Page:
Every learner is unique, and that's what makes prescriptive (also called diagnostic-prescriptive) teaching important. The term describes a refinement of something effective teachers have been doing instinctively for centuries: figuring out exactly what is interfering with a student's learning process and employing teaching methods that target those specific issues. As understanding of multiple intelligences and learning disabilities deepens, educators are finding new applications of this basic truth.

The Right Diagnosis

Beginning with an accurate understanding of the problem is the key to an effective response, and neither a doctor nor a teacher can create an effective prescription if diagnosis is flawed. In the case of children with identified learning disabilities, you may have expert help with this. The majority of students are diagnosed by classroom teachers through careful observation and assessment. Examine a student's record for clues. Watch carefully to see where your students are struggling and what comes easily to them. Ask questions that draw out their metacognitive processes. Keep careful records of your observations.

The Right Prescription

For prescriptive teaching to be effective, it's important that teachers have a thorough understanding of the mechanics of learning a given subject and a wide range of teaching tactics and materials at their disposal. Some problems are fairly simple to resolve; a student may need individual or small group time on a concept, or learn better orally or visually. Other issues, such as dyslexia or dysgraphia, may call for more specialized interventions. Research the pedagogy that applies, and don't be afraid to reach out to special education teachers for tips. Determine measurable behavioral goals for the student to reach.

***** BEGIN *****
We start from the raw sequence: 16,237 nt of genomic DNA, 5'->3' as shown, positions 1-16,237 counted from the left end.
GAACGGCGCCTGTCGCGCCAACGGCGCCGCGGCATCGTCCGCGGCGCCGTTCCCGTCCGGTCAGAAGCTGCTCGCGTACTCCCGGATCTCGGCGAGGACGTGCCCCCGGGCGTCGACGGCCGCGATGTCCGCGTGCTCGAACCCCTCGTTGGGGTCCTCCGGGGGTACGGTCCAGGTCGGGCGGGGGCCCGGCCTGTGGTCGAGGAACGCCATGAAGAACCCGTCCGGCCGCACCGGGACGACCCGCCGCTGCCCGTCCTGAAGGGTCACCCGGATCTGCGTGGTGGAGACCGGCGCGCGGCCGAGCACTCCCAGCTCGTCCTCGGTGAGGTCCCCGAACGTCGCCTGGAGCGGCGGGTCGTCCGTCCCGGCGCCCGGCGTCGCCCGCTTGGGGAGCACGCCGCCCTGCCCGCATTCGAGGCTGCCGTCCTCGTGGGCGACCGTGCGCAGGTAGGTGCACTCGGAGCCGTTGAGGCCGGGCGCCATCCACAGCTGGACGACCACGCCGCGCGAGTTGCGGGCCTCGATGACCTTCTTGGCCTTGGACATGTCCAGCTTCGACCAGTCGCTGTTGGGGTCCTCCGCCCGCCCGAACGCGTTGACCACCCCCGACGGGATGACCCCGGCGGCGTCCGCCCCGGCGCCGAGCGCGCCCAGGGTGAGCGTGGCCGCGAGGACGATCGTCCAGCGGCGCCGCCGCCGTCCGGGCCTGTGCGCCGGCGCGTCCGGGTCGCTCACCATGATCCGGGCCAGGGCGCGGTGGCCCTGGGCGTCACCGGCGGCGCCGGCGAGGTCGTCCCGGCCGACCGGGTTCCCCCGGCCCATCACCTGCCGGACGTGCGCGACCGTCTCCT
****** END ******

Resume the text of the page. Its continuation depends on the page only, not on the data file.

Applying the Prescription

So many kids are in a class, and you have so much material to cover and only so many hours in a day. Obviously, you cannot deliver each piece of information 22 separate times in 22 different ways. But there are ways, besides one-on-one time, to integrate prescriptive teaching into the routine. When planning lessons, consider ways to convey the information based on different learning styles, such as visual, kinetic, auditory or musical. Try to identify which students you expect to struggle with a particular concept, and develop strategies for helping them in advance. It may be helpful to develop a shorthand that identifies the challenges you've found different students face and keep the information in front of you on a seating chart or class list.

Evaluating Results

Keep accurate, detailed records of each student's diagnosis and prescription, the tactics you use and the results you get. Diagnosis is an ongoing process, changing as the student changes, intimately intertwined with assessment of progress. Evaluate students' progress toward the goals you have set. When you witness emerging mastery, ask the student what helped most and what her process was. A combination of observation and assessment should enable you to see which prescriptions are working and which ones need to be tweaked.